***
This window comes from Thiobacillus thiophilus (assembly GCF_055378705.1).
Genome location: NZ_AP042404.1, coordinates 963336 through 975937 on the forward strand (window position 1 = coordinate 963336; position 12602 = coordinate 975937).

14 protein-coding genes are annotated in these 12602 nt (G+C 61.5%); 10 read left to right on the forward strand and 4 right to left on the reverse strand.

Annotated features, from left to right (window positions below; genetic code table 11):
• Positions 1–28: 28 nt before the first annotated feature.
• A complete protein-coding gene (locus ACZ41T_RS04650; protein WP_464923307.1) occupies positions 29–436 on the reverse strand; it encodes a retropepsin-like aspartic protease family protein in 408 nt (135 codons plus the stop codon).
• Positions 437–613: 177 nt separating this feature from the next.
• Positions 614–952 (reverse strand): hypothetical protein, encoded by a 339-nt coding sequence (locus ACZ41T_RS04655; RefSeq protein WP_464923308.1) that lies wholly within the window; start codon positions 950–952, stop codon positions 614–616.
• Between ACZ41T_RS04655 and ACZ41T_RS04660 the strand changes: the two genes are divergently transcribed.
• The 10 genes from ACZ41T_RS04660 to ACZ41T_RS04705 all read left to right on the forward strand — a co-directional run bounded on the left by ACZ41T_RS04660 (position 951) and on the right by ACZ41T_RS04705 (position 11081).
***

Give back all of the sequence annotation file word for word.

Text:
This window comes from Thiobacillus thiophilus (assembly GCF_055378705.1).
Genome location: NZ_AP042404.1, coordinates 963336 through 975937 on the forward strand (window position 1 = coordinate 963336; position 12602 = coordinate 975937).

14 protein-coding genes are annotated in these 12602 nt (G+C 61.5%); 10 read left to right on the forward strand and 4 right to left on the reverse strand.

Annotated features, from left to right (window positions below; genetic code table 11):
• Positions 1–28: 28 nt before the first annotated feature.
• A complete protein-coding gene (locus ACZ41T_RS04650; protein WP_464923307.1) occupies positions 29–436 on the reverse strand; it encodes a retropepsin-like aspartic protease family protein in 408 nt (135 codons plus the stop codon).
• Positions 437–613: 177 nt separating this feature from the next.
• Positions 614–952 (reverse strand): hypothetical protein, encoded by a 339-nt coding sequence (locus ACZ41T_RS04655; RefSeq protein WP_464923308.1) that lies wholly within the window; start codon positions 950–952, stop codon positions 614–616.
• Between ACZ41T_RS04655 and ACZ41T_RS04660 the strand changes: the two genes are divergently transcribed.
• The 10 genes from ACZ41T_RS04660 to ACZ41T_RS04705 all read left to right on the forward strand — a co-directional run bounded on the left by ACZ41T_RS04660 (position 951) and on the right by ACZ41T_RS04705 (position 11081).